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The Hargreaves review, Digital Opportunity: A Review of Intellectual Property and Growth, reported in 2011 that UK small and medium-sized enterprises (SMEs) are among the most innovative in the world and that innovative firms 'grow twice as fast, both in employment and sales, as firms that fail to innovate’.

It added: 'The more contestable their market is, the faster productivity grows in that market. At the same time, innovation creates and grows new markets for things that have not been seen or done before. These factors combined indicate that innovative firms are 
key to the UK’s future economic growth.’

Intellectual property (IP) is at the heart of innovation. Evidence shows that the use of a registered trademark is associated 
with better innovation, growth and productivity.

These benefits apply to small, young companies as well as large, established ones - a registered trademark can help an SME to compete effectively within a market. Similarly, the use of patents is associated with greater knowledge creation and the better use of knowledge within businesses.

However, three-fifths of SMEs surveyed by the Hargreaves review indicated they would be interested in better access to advice for startup businesses, including initial basic advice on IP. Two-thirds said that what they really needed was access to an intermediary that could provide basic advice on IP issues, rather than the detailed advice offered by a patent attorney.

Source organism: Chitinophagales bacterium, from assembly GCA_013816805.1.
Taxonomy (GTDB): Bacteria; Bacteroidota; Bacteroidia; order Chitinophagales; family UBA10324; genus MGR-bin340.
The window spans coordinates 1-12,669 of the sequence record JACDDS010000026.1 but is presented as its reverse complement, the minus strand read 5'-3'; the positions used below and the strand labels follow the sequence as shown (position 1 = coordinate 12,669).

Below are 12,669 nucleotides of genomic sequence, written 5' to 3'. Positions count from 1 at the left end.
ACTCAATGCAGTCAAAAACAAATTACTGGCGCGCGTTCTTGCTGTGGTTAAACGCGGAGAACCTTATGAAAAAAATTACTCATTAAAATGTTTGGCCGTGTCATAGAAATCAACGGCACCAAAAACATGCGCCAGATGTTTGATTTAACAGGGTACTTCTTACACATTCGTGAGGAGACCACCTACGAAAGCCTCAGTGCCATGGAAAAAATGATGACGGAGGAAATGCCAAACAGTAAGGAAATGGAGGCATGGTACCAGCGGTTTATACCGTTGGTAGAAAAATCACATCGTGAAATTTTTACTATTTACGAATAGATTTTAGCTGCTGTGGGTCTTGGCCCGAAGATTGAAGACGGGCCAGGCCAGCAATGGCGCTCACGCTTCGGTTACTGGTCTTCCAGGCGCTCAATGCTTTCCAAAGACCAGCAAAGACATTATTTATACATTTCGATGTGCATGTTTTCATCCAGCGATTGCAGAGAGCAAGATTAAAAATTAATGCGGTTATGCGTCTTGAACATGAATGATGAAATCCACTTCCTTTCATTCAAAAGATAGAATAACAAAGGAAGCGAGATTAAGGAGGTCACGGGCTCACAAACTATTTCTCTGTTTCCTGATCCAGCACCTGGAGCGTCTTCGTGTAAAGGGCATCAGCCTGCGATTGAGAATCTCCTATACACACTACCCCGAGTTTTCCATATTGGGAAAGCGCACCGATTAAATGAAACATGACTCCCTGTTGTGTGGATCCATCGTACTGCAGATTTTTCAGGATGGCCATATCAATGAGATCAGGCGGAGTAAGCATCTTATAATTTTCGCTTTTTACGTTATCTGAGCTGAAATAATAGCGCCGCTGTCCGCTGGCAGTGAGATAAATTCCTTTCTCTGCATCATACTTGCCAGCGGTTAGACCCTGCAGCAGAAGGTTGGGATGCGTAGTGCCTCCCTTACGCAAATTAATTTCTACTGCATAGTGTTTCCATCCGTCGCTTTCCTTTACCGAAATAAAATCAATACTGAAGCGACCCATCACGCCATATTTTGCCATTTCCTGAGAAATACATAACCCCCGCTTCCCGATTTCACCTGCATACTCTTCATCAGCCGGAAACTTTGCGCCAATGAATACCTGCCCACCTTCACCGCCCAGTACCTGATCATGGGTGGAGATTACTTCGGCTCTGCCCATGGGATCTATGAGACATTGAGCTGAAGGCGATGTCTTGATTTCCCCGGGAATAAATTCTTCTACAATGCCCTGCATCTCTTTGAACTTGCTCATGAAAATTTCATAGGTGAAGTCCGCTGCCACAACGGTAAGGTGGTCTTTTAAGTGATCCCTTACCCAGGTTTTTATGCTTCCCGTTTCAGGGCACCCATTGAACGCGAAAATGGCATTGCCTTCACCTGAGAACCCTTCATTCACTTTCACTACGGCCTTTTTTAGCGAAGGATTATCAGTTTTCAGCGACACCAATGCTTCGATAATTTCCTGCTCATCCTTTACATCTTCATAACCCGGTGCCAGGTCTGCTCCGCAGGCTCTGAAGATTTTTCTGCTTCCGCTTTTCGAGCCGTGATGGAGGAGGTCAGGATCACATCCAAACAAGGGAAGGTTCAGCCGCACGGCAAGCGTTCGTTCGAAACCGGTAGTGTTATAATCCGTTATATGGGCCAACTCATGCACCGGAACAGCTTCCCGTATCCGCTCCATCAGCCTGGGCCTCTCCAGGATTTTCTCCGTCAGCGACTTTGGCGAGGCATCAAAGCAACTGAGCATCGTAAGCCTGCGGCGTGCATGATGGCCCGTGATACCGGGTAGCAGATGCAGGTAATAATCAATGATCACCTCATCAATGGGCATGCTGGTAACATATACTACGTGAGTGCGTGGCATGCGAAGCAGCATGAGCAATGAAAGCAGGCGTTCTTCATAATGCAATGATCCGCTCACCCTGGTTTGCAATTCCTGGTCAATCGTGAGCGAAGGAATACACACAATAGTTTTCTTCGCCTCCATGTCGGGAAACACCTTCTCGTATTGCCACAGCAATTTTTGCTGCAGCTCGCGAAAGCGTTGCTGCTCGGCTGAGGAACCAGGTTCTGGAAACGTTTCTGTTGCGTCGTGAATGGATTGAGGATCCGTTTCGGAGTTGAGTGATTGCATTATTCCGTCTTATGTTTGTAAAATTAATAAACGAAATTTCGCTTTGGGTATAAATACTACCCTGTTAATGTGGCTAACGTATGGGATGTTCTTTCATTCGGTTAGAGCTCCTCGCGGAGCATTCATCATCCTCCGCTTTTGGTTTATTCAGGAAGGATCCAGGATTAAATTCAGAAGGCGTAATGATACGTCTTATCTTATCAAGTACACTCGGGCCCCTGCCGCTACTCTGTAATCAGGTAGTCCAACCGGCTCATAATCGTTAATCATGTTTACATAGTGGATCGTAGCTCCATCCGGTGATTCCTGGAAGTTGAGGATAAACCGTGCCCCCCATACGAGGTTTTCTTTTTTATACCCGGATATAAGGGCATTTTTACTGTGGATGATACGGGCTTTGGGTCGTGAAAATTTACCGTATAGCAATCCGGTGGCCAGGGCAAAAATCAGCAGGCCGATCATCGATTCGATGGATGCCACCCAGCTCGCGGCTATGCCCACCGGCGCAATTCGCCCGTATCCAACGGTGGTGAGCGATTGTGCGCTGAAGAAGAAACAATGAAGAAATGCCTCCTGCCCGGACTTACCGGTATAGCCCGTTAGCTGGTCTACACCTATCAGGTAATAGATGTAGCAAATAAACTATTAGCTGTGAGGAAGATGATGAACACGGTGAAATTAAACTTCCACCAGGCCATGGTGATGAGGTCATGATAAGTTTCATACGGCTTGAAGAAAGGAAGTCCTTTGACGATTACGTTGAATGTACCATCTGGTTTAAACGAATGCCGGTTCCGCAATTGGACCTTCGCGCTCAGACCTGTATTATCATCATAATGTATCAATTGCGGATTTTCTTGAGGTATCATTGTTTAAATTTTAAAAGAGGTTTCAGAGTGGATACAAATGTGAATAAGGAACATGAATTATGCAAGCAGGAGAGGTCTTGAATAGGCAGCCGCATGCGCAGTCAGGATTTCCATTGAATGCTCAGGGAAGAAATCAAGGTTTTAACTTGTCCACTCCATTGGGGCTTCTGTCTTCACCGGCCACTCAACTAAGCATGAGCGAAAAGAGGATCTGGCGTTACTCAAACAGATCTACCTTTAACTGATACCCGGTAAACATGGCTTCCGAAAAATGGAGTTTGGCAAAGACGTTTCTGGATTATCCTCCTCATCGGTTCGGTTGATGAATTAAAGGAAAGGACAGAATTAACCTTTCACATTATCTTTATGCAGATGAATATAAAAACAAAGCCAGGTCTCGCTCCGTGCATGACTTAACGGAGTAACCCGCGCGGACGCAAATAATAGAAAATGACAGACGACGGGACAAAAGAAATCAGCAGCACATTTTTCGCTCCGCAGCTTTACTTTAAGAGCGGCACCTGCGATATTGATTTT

As one SME told the review: 'I need to understand enough of it correctly so I know when I need to get a lawyer and what the associated costs and implications of not doing so would be.’

This month the Intellectual Property Office (IPO) will launch an e-learning tool with the objective that, at the end of the training, business advisers will be able to:

  • identify business assets that are or that may be protected by IP rights;
  • provide sound but basic advice around those assets;
  • suggest where business can access further information, support or advice if required.

Whereas most businesses may not have contact with more generic business advisers, many do have close ties with and seek advice from specialist advisers such as accountants, banks and even tax authorities. The IPO’s e-learning tool is accordingly designed to assist all professionals who routinely have contact with business to help their clients recognise their IP assets and how best they might protect and develop them.

As the most frequently used source of business advice for small firms, accountants are uniquely placed to have sight of their client’s current and planned business activities, and to help to identify opportunities to protect and exploit their IP. ACCA’s own research has shown that accountants are extremely well positioned to develop IP awareness among their clients and to convince them of the commercial value of IP management.